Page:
Libra – The Facebook Coin?
One common misconception about Libra is that it will be controlled exclusively by Facebook. While the currency was indeed developed and released by the social media giant, Facebook itself actually won’t have any exceptional control over it in the later stages of the project. Libra is run by the “Libra Association”, a non-profit foundation in Switzerland which is made up of many different companies from the financial- and tech space. Not only VISA and Mastercard, but also firms such as Lyft, Spotify, Vodafone and of course Facebook itself are going to participate in the foundation as equal partners.
Libra is a so-called stable coin, which means that its value will be pegged to that of several federal reserve currencies, such as for example the Euro, the Dollar and the Swiss Franc. This will prevent sudden movements in price. Users will be able to purchase Libra either directly at association members or on authorized trading platforms. Libra has no upper limit on the number of coins in the system. Instead, every time a user exchanges his country’s currency for Libra, a corresponding number of new Libra will be created. Once a user converts his Libra back, the respective coins will be “burned”, which means destroyed. User deposits will be stored at various banks around the globe and invested into low-risk assets, such as government securities. The revenue from these deposits will be utilized to pay for operating expenses, growth of the ecosystem, and pay out dividends to early investors that invested into the project.
Libra itself utilizes blockchain technology to facilitate transactions. Users will be able to pick a wallet of their choice to store their funds and generate as many addresses as they need. Additionally, Libra is going to support smart contracts, which makes it potentially useful for many business operations.
Despite these promising features, Libra was almost immediately hit with a lot of criticism from the crypto community after the initial announcement. While Facebook claims that Libra is a “decentralized blockchain, a […] cryptocurrency” (Source: Libra Whitepaper), this statement is highly disputable, to say the least.
The most significant difference between Libra and a truly decentralized currency, such as Bitcoin, is the way transactions are included in the blockchain. In the Bitcoin Network, any user can take part in the process and validate transactions him- or herself. This process is known as mining. As miners only get paid their reward if the rest of the network agrees with their actions, they have an intrinsic motivation to act neutral towards all transactions. The fact that anybody can participate in this process further promotes decentralization.
Libra, on the other hand, relies exclusively on the collaborating companies to validate transactions. The members themselves can collect transactions, create new blocks and then let the other association members check the validity of said blocks. Once two-thirds of all members agree, the block will be included in the blockchain. Unlike Bitcoin, this makes Libra highly centralized as the transactional authority lies solely in the hands of the Libra Association members. Governments, for example, could easily pressure member companies through sanctions into conforming with their own idea of what is right or wrong.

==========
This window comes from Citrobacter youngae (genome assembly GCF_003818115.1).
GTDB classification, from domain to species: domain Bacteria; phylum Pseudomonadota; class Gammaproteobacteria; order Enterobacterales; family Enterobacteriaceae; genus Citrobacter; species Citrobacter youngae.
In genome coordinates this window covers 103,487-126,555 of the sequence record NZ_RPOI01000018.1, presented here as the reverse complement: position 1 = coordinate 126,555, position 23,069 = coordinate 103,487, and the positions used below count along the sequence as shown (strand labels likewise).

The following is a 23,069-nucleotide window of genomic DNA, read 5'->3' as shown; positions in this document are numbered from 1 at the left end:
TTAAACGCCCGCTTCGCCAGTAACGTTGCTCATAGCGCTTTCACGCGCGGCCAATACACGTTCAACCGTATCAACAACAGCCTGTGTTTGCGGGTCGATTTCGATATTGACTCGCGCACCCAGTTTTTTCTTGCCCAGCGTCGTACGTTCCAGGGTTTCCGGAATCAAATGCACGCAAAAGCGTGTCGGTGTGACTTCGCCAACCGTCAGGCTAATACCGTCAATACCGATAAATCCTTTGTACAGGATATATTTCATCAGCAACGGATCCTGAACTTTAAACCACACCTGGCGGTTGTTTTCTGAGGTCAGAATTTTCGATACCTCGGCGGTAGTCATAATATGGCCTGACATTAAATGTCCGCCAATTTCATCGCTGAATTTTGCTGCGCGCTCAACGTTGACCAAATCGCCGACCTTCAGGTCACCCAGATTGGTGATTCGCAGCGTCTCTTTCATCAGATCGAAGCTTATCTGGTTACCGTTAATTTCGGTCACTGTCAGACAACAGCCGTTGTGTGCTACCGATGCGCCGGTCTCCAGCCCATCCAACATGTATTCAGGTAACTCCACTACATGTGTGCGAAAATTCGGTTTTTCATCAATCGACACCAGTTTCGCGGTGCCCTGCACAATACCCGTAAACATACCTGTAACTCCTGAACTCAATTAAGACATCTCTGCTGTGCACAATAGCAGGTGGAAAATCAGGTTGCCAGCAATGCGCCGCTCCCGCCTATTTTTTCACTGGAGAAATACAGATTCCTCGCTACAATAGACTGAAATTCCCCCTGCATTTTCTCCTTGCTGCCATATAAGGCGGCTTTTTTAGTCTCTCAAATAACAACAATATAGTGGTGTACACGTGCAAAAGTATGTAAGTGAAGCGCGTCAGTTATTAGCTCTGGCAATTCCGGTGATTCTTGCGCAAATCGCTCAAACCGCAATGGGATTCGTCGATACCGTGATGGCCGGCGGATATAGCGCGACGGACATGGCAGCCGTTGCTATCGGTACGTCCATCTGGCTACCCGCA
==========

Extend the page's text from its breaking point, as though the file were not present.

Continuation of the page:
Another huge problem is the sheer number of state bonds the Libra Association could end up controlling. Once users will be able to send and receive Libra directly in popular apps such as WhatsApp and Spotify, the transactional volume is going to rise quickly. As the Libra Association intends to buy government bonds with its users’ funds, the foundation could quickly turn into one of the largest asset managing institutions in the world and make governments increasingly dependent on them.
On top of that, what about data privacy? As the Libra Association intends to operate in as many countries as possible, it must conform with a wide variety of local laws and therefore give state institutions access to its users’ financial data. It also seems unlikely that the companies involved are not going to touch the extremely valuable transactional data, which will be generated by Libra. For a company like Facebook, transactional data, potentially linked to individual user accounts, would be a priceless asset. Services such as Alipay and WeChat Pay already use their user’s financial transaction data to create very detailed credit scores as well as comprehensive shopping predictions.
Another inherent problem of asset-backed currencies, such as Libra, is the question of who controls the collateral. Unlike a non-stable currency such as Bitcoin, whose price depends on market supply and demand, the value of Libra solemnly relies on its collateral. While Libra is trying to distribute the risk of losing the collateral as much as possible, 2008 has shown that the global financial system is more fragile than we like to think. Who will pay for the difference once the collateral or parts of it are lost?
In a nutshell, while Libra definitely has the potential to disrupt the global financial system, calling it a “decentralized cryptocurrency” is flawed. Libra does not offer any of the features that made actual cryptocurrencies such as Bitcoin and Ethereum so popular, namely censorship resistance, true decentralization, and privacy. Despite utilizing a blockchain, Libra does therefore not compete with Bitcoin and Ethereum, but instead competes with conventional, centralized services such as Paypal and Western Union. While Libra does use a blockchain to facilitate transactions, this feature itself does not give users any benefit over conventional, centralized financial services. For truly censorship resistant, decentralized and private transactions, actual cryptocurrencies such as Bitcoin and Ethereum remain the only option.